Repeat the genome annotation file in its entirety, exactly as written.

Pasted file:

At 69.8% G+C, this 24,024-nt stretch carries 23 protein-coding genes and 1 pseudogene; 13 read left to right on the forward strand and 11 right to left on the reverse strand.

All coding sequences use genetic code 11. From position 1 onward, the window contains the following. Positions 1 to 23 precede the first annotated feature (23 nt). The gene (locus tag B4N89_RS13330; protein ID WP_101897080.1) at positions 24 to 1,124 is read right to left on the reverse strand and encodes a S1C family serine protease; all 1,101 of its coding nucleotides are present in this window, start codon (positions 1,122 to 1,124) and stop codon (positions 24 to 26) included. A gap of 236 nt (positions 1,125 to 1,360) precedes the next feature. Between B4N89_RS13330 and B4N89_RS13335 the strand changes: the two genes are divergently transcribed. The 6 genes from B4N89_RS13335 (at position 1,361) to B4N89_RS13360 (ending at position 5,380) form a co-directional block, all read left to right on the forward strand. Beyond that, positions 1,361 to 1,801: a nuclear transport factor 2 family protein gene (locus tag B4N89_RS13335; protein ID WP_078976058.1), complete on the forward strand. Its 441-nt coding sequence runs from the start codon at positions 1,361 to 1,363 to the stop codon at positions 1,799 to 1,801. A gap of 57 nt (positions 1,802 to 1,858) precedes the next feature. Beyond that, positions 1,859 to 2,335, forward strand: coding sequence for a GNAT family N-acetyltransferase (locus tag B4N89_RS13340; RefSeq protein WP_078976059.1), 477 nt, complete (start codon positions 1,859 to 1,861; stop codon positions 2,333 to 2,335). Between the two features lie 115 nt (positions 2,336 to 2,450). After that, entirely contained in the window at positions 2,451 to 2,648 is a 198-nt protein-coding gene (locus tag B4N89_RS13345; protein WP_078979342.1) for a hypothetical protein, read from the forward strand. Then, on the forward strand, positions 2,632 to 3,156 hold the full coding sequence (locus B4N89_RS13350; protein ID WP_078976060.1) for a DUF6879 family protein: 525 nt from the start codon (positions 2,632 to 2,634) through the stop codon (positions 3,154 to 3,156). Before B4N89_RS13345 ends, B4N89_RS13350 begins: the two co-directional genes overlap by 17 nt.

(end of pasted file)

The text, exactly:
At 69.8% G+C, this 24,024-nt stretch carries 23 protein-coding genes and 1 pseudogene; 13 read left to right on the forward strand and 11 right to left on the reverse strand.

All coding sequences use genetic code 11. From position 1 onward, the window contains the following. Positions 1 to 23 precede the first annotated feature (23 nt). The gene (locus tag B4N89_RS13330; protein ID WP_101897080.1) at positions 24 to 1,124 is read right to left on the reverse strand and encodes a S1C family serine protease; all 1,101 of its coding nucleotides are present in this window, start codon (positions 1,122 to 1,124) and stop codon (positions 24 to 26) included. A gap of 236 nt (positions 1,125 to 1,360) precedes the next feature. Between B4N89_RS13330 and B4N89_RS13335 the strand changes: the two genes are divergently transcribed. The 6 genes from B4N89_RS13335 (at position 1,361) to B4N89_RS13360 (ending at position 5,380) form a co-directional block, all read left to right on the forward strand. Beyond that, positions 1,361 to 1,801: a nuclear transport factor 2 family protein gene (locus tag B4N89_RS13335; protein ID WP_078976058.1), complete on the forward strand. Its 441-nt coding sequence runs from the start codon at positions 1,361 to 1,363 to the stop codon at positions 1,799 to 1,801. A gap of 57 nt (positions 1,802 to 1,858) precedes the next feature. Beyond that, positions 1,859 to 2,335, forward strand: coding sequence for a GNAT family N-acetyltransferase (locus tag B4N89_RS13340; RefSeq protein WP_078976059.1), 477 nt, complete (start codon positions 1,859 to 1,861; stop codon positions 2,333 to 2,335). Between the two features lie 115 nt (positions 2,336 to 2,450). After that, entirely contained in the window at positions 2,451 to 2,648 is a 198-nt protein-coding gene (locus tag B4N89_RS13345; protein WP_078979342.1) for a hypothetical protein, read from the forward strand. Then, on the forward strand, positions 2,632 to 3,156 hold the full coding sequence (locus B4N89_RS13350; protein ID WP_078976060.1) for a DUF6879 family protein: 525 nt from the start codon (positions 2,632 to 2,634) through the stop codon (positions 3,154 to 3,156). Before B4N89_RS13345 ends, B4N89_RS13350 begins: the two co-directional genes overlap by 17 nt.